The paintings of Jean-Paul Riopelle are known around the world. But the painter himself remains private, inaccessible. This documentary attempts to learn more about the man behind the artist, the creative genius behind the work. As we follow him in his day-to-day activities, we see him working in his studio, relaxing with his friends, attending an exhibition of his paintings, and hunting and fishing in the heart of the Quebec wilderness--a source of deep and continuing inspiration for him.
Alex Colville is recognized as one of Canada's most important artists. His realist works hang in major collections across the country and abroad. This production looks at his early years in Amherst, at university and his experiences as a war artist during the Second World War. Many of his paintings are shown and Colville talks about his work and the role of the artist in society. This filmstrip shows, as well, the influences on Colville's paintings.
In this short film from the I Can Make Art Like... series, a group of Grade 6 students are inspired by Maud Lewis, the celebrated Nova Scotian folk artist who painted scenes of country life. With the help of artist Kyle Jackson, they create a folk art painting of their own downtown neighbourhood. Informative, touching and filled with the magic of creation, this film shows both the power and simple pleasure of folk art.
This short documentary focuses on prairie sculptor Joe Fafard. If there's one thing Joe knows, it's cows. He knows the way they tuck in their forelegs to lie down to ruminate and the way a calf romps in the barnyard. He also knows his friends and neighbours in the farming community of Pense, Saskatchewan—and he sculpts them all in clay, as eloquent and quirky miniatures. Joe's work has been exhibited throughout Canada as well as in Paris and New York, and this film offers a glimpse into his process, his aesthetic, and the charming prairie community in which he lives.
This documentary follows Haida artist Bill Reid, from British Columbia. A jeweller and wood carver, he works on a traditional Haida totem pole. We watch the gradual transformation of a bare cedar trunk into a richly carved pole to stand on the shores of the town of Skidegate, in the Queen Charlotte Islands of B.C.
This documentary is about Canadian artist Deryk Houston, who in 1999, had a life-altering journey to Baghdad. Unable to remain an outside observer of the crisis in Iraq, Deryk travelled to witness first-hand the impact of international sanctions on the Iraqi people. Compelled to speak out, the artist embarked upon a unique nature art project designed to call attention to the situation of the children of Iraq. Using rocks, gravel and hay, Deryk began to create large-scale art installations in the image of a mother and child against diverse landscapes around the world.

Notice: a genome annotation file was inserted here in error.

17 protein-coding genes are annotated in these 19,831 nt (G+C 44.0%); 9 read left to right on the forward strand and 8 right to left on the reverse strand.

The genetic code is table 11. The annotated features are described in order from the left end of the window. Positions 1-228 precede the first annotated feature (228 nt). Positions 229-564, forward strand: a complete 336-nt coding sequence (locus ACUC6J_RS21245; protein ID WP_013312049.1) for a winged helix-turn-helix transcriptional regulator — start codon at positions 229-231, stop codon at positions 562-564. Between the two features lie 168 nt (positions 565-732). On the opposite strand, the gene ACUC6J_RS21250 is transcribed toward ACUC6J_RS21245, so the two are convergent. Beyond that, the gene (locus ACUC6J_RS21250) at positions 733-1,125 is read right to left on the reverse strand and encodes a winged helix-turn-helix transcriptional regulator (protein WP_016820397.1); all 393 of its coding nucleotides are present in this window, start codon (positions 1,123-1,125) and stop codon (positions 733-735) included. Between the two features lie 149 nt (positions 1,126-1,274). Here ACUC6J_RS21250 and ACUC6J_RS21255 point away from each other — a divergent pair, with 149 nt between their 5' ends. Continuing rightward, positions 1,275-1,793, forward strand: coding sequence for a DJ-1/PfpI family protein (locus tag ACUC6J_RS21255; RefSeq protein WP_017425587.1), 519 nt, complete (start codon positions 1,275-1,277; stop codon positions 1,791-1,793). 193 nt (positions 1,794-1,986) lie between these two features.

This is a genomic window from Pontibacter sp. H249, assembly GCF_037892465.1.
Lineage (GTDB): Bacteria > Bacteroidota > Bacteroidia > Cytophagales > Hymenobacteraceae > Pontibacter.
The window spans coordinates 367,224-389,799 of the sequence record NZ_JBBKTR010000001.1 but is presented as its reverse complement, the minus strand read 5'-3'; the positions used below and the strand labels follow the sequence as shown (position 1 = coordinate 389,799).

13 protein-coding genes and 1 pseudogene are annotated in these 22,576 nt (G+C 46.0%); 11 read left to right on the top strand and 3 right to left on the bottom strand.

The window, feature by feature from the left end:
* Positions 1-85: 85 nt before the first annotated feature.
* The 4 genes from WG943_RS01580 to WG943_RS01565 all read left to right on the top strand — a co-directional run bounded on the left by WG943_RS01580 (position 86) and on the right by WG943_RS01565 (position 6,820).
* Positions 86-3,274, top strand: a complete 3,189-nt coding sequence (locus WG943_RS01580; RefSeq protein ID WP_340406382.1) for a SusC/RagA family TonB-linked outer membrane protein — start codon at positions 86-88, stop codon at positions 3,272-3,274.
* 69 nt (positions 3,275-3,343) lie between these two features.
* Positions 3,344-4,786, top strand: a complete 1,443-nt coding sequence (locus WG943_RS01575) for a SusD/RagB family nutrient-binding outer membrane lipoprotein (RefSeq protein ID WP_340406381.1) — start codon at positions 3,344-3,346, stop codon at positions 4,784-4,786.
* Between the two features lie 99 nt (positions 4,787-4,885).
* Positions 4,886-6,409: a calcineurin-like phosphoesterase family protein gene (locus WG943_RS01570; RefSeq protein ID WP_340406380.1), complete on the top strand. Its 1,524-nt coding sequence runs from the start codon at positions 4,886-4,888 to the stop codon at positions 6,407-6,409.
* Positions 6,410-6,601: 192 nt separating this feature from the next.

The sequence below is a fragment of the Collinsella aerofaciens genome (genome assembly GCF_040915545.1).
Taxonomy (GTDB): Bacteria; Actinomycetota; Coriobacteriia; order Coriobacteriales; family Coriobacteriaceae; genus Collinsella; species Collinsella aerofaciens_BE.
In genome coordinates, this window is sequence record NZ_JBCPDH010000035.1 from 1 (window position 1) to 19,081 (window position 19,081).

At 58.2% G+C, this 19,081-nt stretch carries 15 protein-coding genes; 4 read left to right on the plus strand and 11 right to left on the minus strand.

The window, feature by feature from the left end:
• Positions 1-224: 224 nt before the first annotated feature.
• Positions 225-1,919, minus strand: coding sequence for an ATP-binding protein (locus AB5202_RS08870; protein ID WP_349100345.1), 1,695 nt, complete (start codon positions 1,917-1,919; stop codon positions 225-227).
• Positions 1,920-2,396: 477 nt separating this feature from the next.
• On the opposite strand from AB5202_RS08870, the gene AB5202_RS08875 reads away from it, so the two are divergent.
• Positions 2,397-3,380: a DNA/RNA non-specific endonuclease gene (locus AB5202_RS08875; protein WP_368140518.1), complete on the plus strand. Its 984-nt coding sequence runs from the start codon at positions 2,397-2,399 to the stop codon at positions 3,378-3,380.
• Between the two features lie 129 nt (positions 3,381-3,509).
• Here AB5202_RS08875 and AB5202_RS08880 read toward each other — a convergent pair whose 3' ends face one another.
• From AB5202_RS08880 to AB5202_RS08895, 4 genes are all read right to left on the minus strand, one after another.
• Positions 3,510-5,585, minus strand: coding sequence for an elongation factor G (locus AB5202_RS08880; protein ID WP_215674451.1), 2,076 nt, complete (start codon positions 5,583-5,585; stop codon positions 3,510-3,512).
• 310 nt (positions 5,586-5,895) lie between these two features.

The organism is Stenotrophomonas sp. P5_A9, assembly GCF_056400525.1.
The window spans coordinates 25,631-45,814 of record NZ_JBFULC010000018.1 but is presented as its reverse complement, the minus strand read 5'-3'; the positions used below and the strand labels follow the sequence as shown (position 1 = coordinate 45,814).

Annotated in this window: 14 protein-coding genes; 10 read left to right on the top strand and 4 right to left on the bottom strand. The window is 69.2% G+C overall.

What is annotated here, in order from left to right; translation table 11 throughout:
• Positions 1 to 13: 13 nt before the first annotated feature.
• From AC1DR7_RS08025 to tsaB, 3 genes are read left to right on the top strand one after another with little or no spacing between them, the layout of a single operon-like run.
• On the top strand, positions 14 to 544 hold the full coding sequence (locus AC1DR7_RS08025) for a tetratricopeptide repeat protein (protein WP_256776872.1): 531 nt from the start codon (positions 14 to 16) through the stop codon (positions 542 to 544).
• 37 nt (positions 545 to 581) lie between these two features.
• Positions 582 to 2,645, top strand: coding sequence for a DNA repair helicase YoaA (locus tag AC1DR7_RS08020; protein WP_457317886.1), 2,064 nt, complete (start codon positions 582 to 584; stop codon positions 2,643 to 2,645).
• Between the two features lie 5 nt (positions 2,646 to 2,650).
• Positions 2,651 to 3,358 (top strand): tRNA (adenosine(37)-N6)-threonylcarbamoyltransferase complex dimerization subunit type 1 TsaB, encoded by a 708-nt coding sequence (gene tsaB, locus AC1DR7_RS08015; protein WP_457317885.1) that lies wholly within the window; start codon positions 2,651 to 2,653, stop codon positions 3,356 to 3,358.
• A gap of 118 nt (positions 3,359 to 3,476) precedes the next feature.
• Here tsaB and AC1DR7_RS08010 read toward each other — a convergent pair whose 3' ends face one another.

Set against a background of her paintings and the Yarmouth, Nova Scotia, landscapes they depict, this short documentary is a portrait of the life and work of one of Canada's foremost primitive painters, Maud Lewis. Emerging from her youth crippled with arthritis, Lewis escaped into her painting at the age of 30. She had never seen a work of art and had never attended an art class but her paintings captured the simple strength, beauty and happiness of the world she saw - a world without shadows.
For Miller Brittain, variously described as a mystic, a war hero, a madman and a drunk, there was only one constant--art. Born in Saint John, New Brunswick, in 1912, he painted most of the time in or near that city. Personal, social and religious upheavals were all reflected in his art, in aching, obsessive works that people didn't understand, and much of the time didn't buy, though now they are worth thousands. The film is a powerful reconstruction of the life and career of this misunderstood Maritime painter, and his relation to other Canadian artists.
In this feature documentary, art and business collide with a look at how artists and artistic integrity achieve success in the marketplace. Sketches on artists and the art world are combined with exploration by the filmmaker of his own relationship to art. The film features artists General Idea, Mendelson Joe, Jack Pollock, Arnold Edinborough, Vera Frenkel, Colette Whiten, David Buchan and Pat Fleisher.
This short documentary showcases the work Paul Kane painted in the Canadian northwest in the mid-1800s. Travelling overland west to the Pacific in the mid-1800s, Kane immortalized the area’s great Indigenous Peoples, Chiefs, ceremonies, war parties, buffalo hunts, rapids and waterfalls. In this film, his canvases are projected with lighting that brings to life every glowing detail.
Ages 16 to 17
Arts Education - Visual Arts
History - Canada 1946-1991
Have students research Canadian contemporaries of Riopelle, comparing influences, styles, connections to Canadian geography and history. Art students can ask: what is the artistic process? Is it planned or spontaneous, and why, with what effects? Have students experiment by representing the same subject with different media in order to discover the inherent effects of different art media on content and meaning. Have students express and explain their response to a challenging Riopelle piece.